There was a time in my life when I was wholly preoccupied with people thinking I was “nice.” Though I proudly espoused the old adage that “nice girls rarely make history”, I was fairly consumed with co-workers, friends, lovers, strangers not finding me to be an asshole while I made history. Or you know, lived.
Monday, November 19, 2012
At my core, I am a tactician. I am shrewd. I can, if I choose, deftly manipulate circumstances. I make calculated plans and I execute them. My plans are flawless, and my maneuvering around and in between the places that inevitably fall apart is astounding. If I were not me, I would be invariably impressed with my ability to project and plot, with the way I play chess on a red and black board.
If I were not me, I would demand you king me.
Monday, November 12, 2012
There’s something interesting that happens when everything is over. When you are no longer a unit, a We. When you are no longer lovers that spent hours exploring the expanse of each other’s skin, laying claim to caverns and secret plains only you had discovered. When there is no longer a smile in your heart at a fleeting thought of them. When the warm timbre of your voice that rang in a pitch reserved solely for them no longer rings true in your ears.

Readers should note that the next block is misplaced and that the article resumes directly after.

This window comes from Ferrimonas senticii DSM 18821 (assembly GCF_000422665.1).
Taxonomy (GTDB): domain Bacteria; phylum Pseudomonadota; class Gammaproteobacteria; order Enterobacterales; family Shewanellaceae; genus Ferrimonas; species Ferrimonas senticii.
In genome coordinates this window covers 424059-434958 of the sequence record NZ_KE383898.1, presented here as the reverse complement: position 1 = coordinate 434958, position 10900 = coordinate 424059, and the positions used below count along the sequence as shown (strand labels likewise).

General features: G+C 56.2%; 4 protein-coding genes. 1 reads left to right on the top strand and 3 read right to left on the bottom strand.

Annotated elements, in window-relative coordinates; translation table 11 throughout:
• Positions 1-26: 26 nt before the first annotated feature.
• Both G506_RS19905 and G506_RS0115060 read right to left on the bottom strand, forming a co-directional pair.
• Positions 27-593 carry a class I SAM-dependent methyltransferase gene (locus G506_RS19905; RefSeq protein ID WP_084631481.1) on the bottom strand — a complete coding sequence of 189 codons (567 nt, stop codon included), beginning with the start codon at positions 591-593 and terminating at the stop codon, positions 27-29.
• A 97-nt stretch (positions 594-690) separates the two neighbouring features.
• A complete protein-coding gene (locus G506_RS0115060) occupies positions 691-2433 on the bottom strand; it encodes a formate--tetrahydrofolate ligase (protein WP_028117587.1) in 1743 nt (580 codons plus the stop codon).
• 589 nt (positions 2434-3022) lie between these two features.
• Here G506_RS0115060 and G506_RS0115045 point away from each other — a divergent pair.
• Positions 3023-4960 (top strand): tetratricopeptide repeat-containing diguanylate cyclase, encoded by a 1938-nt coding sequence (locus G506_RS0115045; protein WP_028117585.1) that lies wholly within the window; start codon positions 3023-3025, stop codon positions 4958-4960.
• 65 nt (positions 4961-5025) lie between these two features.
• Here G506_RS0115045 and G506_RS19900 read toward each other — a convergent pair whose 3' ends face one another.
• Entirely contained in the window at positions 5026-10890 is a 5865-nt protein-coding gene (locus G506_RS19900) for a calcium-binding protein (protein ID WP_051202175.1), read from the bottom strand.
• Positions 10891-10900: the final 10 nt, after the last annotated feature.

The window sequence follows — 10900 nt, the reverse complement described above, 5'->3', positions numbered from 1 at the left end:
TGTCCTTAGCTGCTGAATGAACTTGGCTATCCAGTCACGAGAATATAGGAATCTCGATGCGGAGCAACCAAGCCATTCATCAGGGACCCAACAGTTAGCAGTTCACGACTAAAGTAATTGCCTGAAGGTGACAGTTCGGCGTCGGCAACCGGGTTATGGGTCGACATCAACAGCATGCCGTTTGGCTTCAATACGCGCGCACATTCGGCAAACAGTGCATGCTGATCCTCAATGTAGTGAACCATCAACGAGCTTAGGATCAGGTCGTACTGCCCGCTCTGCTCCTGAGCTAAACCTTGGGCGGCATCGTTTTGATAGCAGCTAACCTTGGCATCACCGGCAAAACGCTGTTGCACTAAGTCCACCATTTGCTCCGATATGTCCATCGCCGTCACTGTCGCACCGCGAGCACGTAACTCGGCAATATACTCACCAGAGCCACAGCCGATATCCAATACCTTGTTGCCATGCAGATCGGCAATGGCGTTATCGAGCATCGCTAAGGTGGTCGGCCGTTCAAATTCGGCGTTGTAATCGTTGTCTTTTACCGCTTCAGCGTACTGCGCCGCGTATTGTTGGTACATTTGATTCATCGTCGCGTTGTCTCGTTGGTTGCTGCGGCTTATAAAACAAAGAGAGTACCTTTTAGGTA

Thursday, November 1, 2012
I miss my grandmother the most when I’m sick.
For years as a child her house is where I would convalesce when I was too sick to go to school. I would usually wake up in the morning pretending to be fine in an effort to still go to school (a combination of actually enjoying school and, moreover, the beginning of a lifelong pattern of trying not to be a burden) and my mother would take a brief moment to press her cool cheek to my fevered forehead before declaring, “You’re going to your grandmother’s today.”
If ever there was a good reason to miss school, it was to spend it with her. I’d generally arrive to find her in the kitchen, making me cheese toast and hard boiled eggs and ordering me to lay down under the heavy blanket she’d laid out on the couch while she finished. My mom would try futilely to explain to her what was ailing me and she would always shush her the same way; “That child can talk,” she’d say. “And I done raised plenty of children that I don’t need one I birthed telling me ‘bout taking care of one.”
And that was that.